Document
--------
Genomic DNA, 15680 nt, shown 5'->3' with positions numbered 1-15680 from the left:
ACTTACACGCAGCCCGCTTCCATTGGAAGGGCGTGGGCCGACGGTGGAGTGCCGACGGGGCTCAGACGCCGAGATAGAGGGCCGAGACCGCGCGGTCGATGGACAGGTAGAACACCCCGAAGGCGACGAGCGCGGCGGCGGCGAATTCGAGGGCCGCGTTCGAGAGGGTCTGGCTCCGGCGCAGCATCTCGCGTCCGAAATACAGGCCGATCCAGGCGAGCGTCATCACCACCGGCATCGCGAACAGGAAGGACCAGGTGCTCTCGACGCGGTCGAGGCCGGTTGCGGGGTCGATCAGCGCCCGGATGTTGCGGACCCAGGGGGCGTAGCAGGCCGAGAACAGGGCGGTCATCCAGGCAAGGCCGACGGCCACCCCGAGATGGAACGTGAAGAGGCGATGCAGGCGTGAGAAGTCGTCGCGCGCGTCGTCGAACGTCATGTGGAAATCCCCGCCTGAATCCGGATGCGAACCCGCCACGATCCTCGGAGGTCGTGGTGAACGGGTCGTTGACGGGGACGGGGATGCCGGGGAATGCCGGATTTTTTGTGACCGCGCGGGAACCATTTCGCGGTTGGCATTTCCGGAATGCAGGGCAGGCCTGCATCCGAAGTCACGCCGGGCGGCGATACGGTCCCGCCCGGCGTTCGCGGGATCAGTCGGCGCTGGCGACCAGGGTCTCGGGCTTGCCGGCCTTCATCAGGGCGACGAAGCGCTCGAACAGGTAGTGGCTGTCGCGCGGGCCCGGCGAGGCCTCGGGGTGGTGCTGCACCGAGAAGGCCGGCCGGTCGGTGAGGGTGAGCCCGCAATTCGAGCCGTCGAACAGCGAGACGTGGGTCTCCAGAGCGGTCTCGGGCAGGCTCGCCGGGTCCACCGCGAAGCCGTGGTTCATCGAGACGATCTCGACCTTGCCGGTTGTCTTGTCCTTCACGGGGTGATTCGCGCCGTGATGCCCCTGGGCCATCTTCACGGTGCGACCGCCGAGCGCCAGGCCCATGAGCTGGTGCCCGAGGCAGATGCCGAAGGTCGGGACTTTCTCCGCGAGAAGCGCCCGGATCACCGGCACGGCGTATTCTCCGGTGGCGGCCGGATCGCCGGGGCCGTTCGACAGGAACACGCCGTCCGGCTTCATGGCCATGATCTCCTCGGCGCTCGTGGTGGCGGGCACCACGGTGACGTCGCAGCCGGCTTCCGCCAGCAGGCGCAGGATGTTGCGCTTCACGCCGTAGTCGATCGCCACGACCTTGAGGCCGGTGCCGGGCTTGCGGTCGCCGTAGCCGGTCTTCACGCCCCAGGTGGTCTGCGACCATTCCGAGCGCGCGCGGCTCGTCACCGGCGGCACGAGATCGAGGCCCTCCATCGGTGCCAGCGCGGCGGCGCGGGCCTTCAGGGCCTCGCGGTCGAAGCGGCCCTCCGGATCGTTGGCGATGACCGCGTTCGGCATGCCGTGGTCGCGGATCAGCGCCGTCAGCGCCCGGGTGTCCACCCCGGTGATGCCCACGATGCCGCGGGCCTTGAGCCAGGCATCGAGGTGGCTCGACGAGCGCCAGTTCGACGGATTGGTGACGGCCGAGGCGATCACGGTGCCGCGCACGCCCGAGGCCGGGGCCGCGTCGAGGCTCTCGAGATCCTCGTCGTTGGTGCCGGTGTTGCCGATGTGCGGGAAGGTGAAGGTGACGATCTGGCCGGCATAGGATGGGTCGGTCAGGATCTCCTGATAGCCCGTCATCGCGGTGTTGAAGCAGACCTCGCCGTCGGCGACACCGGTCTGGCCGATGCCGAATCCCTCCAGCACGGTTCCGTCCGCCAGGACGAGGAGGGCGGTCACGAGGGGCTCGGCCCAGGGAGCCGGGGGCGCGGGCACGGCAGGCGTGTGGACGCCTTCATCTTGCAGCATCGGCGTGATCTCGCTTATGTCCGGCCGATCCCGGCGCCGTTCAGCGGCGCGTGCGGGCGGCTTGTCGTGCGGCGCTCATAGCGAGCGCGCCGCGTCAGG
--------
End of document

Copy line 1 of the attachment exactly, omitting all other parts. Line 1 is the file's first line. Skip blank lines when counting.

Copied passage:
Genomic DNA, 15680 nt, shown 5'->3' with positions numbered 1-15680 from the left: